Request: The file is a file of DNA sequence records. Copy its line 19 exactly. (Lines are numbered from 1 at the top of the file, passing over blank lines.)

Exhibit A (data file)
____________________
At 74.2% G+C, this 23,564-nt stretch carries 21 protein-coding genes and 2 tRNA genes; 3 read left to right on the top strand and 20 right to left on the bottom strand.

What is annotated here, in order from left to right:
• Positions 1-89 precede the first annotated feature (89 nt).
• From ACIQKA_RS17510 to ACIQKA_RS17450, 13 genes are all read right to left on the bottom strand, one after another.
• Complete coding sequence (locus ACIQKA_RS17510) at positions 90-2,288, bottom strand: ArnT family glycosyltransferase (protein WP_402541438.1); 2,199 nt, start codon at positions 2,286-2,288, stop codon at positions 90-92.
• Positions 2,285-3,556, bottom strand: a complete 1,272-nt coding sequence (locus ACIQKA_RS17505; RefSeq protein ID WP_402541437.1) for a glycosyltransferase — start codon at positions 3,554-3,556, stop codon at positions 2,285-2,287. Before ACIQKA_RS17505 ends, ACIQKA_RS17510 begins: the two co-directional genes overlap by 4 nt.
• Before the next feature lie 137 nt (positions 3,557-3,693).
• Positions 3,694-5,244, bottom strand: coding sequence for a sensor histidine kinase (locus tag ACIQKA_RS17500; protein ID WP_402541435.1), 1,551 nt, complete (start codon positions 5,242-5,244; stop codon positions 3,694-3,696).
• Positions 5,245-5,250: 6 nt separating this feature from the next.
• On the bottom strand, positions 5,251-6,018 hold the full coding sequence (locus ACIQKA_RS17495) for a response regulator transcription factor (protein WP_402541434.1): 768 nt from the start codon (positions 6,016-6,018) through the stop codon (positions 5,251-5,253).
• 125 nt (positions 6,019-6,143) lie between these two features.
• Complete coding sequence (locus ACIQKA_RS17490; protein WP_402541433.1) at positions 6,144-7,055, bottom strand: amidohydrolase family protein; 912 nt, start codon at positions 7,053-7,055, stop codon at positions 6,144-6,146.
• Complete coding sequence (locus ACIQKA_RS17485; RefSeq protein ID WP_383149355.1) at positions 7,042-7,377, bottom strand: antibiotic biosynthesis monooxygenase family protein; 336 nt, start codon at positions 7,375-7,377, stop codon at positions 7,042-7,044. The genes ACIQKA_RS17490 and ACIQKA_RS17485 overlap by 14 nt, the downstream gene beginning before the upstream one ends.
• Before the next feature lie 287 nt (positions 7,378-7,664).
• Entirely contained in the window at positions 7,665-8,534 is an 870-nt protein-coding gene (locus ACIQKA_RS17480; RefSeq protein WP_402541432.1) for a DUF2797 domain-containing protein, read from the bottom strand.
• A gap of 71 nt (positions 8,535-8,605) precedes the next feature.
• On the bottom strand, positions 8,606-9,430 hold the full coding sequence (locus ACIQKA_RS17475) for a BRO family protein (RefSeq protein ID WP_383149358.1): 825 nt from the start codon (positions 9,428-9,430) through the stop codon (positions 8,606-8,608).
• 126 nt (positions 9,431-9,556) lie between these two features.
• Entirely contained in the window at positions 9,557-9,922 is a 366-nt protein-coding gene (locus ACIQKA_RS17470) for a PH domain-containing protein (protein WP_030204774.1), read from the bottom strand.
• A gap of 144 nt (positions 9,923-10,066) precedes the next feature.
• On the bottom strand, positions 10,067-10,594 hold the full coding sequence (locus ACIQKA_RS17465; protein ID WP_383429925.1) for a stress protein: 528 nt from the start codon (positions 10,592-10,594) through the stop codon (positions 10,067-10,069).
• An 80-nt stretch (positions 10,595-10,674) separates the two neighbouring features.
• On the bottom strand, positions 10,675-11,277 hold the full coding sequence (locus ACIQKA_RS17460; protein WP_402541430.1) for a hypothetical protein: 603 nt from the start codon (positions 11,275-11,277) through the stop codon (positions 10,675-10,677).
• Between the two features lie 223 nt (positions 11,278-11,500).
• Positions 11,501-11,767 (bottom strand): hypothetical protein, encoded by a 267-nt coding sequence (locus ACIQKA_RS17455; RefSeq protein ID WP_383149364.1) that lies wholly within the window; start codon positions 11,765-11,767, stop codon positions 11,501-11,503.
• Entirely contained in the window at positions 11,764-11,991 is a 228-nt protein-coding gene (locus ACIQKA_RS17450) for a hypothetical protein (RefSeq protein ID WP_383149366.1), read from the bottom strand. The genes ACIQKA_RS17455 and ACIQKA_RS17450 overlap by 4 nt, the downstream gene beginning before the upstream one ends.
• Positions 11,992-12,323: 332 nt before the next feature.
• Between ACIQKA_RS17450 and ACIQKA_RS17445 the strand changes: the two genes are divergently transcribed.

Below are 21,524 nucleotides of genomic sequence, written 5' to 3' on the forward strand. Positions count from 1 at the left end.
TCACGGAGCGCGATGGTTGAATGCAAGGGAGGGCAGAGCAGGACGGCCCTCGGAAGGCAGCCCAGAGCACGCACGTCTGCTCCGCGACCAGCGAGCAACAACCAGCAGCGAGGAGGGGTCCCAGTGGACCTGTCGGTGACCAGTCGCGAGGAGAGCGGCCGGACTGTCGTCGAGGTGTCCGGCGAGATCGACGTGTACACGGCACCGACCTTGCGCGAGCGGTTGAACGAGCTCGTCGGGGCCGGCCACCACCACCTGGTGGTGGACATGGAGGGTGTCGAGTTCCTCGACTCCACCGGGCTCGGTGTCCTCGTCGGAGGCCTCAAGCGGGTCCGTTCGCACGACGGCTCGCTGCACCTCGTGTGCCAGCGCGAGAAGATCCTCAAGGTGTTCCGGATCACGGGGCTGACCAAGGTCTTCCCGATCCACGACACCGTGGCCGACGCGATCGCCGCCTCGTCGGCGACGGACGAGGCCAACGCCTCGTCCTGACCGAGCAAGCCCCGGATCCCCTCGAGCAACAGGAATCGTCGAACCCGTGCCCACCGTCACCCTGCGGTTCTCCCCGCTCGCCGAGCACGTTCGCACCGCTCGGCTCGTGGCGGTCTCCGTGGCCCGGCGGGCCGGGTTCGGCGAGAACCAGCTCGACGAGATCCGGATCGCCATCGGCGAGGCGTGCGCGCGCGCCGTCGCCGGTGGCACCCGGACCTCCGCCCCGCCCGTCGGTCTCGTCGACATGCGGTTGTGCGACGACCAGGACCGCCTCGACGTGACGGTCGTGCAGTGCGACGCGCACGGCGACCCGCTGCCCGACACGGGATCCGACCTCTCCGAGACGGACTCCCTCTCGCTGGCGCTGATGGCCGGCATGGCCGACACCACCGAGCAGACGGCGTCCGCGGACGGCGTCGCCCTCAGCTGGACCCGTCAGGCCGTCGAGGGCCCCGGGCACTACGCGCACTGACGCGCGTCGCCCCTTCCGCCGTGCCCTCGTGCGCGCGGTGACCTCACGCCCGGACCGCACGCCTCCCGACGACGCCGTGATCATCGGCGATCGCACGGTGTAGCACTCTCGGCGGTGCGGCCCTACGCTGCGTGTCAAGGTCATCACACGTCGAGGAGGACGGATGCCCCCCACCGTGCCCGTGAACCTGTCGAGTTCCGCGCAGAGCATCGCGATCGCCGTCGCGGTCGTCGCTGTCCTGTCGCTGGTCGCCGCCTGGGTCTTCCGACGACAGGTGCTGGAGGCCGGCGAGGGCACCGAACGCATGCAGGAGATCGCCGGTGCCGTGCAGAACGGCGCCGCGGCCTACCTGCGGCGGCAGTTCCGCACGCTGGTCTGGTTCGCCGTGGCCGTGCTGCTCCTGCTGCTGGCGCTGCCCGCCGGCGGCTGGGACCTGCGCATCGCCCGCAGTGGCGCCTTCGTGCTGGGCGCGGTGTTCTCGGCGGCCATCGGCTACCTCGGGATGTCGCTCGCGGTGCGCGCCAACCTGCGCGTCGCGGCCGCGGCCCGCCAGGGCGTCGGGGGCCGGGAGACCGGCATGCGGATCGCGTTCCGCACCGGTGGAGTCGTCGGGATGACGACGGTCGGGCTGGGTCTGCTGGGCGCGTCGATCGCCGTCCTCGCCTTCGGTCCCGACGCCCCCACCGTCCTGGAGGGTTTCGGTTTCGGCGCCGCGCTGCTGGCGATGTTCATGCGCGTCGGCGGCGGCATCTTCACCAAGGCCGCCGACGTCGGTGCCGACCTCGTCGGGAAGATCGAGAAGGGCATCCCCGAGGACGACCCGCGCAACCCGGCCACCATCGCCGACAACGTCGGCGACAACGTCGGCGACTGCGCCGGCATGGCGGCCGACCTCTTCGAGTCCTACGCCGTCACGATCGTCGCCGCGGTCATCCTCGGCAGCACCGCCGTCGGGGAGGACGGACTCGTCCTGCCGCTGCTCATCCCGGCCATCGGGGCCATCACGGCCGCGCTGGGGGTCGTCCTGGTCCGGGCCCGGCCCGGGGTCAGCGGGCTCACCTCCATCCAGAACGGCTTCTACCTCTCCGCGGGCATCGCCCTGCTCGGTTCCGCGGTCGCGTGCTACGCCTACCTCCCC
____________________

• Entirely contained in the window at positions 9,557-9,922 is a 366-nt protein-coding gene (locus ACIQKA_RS17470) for a PH domain-containing protein (protein WP_030204774.1), read from the bottom strand.